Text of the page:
Mapping the Uncharted Diversity of Arctic Marine Microbes

Background Information

January 2015 - August 2016
Eric Collins and Sarah Hardy, Expedition Principal Investigators, University of Alaska Fairbanks

The Arctic Ocean is home to an extraordinary diversity of life, including the unseen majority: microbes. Algae, heterotrophic protists, bacteria, archaea, and viruses all live together in a hidden ecosystem that recycles nutrients within Arctic seawater, sediment, and sea ice. These tiny organisms play a critical role in the overall Arctic ecosystem, making possible the amazing bounty of macroscopic life found there.

Despite the vastness of sea ice cover in the Arctic, the molecular diversity in polar sea ice habitats is almost completely uncharacterized. The Arctic is one of the most rapidly changing environments on Earth, and without a baseline understanding of the microbial organisms that are key in structuring the overall function of Arctic ecosystems, we cannot adequately prepare for future changes and make informed decisions about resource use in the region.

Using several hundred samples previously collected from around the Arctic, this project aims to establish a necessary baseline of microbiological community data by applying next-generation DNA sequencing technologies and cutting-edge bioinformatics approaches. We refer to this strategy as ‘metagenomic mapping’ and argue that more detailed metagenomic maps will lead to many future discoveries.  

The essays below will help you to understand the goals and objectives of the mission and provide additional context and information about the places being explored and the science, tools, and technologies being used.

  • Mission Plan

    Single-celled (unicellular) algae, which develop in the lowermost sections of sea ice, often forming chains and filaments. Ice algae are an important component of the Arctic marine food web.

    The Arctic Ocean is home to an extraordinary diversity of life, including the unseen majority: microbes. Algae, heterotrophic protists, bacteria, archaea, and viruses all live together in a hidden ecosystem that recycles nutrients within Arctic seawater, sediment, and sea ice, making possible the amazing bounty of macroscopic life found there.

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  • Reading the Books of Life in the Arctic Ocean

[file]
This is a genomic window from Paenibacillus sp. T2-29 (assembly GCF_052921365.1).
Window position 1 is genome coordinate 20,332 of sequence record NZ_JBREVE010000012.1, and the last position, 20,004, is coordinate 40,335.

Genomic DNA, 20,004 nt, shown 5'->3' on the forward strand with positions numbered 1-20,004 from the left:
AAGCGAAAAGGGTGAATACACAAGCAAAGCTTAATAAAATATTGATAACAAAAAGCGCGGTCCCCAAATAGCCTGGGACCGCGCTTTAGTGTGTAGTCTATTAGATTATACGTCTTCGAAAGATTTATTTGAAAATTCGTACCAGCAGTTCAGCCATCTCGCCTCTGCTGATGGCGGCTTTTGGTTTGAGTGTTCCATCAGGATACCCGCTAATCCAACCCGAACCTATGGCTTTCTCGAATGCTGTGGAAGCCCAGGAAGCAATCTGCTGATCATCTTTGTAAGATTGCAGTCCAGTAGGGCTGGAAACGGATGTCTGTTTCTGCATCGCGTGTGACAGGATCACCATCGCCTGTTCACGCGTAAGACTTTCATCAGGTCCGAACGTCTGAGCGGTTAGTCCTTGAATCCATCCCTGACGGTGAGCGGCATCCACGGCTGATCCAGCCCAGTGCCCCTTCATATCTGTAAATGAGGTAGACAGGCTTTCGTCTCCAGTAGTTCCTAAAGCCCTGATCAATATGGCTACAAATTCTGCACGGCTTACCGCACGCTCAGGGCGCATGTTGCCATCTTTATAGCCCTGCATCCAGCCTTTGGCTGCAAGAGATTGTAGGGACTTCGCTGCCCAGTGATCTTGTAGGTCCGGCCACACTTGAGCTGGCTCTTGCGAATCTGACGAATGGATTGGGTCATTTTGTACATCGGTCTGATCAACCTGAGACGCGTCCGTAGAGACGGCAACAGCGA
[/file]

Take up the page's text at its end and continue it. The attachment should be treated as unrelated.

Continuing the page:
Here we explain the cutting-edge ‘metagenomics’ methods used by scientists to explore this hidden microbial realm.

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  • Linnean Classification

    Life on Earth is extraordinarily diverse, with millions of creatures that are large, small, simple, complex, round, flat, dangerous, or cute. But how do scientists catalog this diversity? We can probably all recognize that grouping organisms into categories like “cute” or “ugly” may not be the most objective or useful, but what does make a good system of classification?

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  • DNA Classification

    All of life on Earth is divided into three major domains: the Bacteria, Archaea and Eukarya. This is the universal phylogenetic tree based on a gene that we all have, the ribosomal RNA. We (humans) are located in the crown group of animals, but the majority of diversity on this planet is in the microbial (bacterial and archaeal) world.

    About 50 years ago, two scientists – Linus Pauling and Emile Zuckerkandl – pioneered a new way to categorize life, which has since revolutionized our understanding of how life on Earth is connected.

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  • Invisible Life in Arctic Mud

    Bristle worm collected from seafloor mud with a box core during a 2002 Arctic ocean exploration mission.

    The muddy seafloor comprises the largest habitat on Earth, ranging from shallow continental shelf to the abyssal seafloor thousands of meters deep.  Seafloor sediments support an enormous diversity of life.  Some fishes and larger invertebrates, such as sea cucumbers and urchins, can be found living on, or just above, the sediment surface.  However, the vast majority of organisms live within the sediments themselves.

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  • Sea Ice

    Sea ice extent in the Arctic.

    Sea ice is a thin sheet of frozen seawater covering the ocean at high latitudes, with an average thickness of about 6 feet (2 meters) and a maximum thickness of about 30 feet (10 meters).

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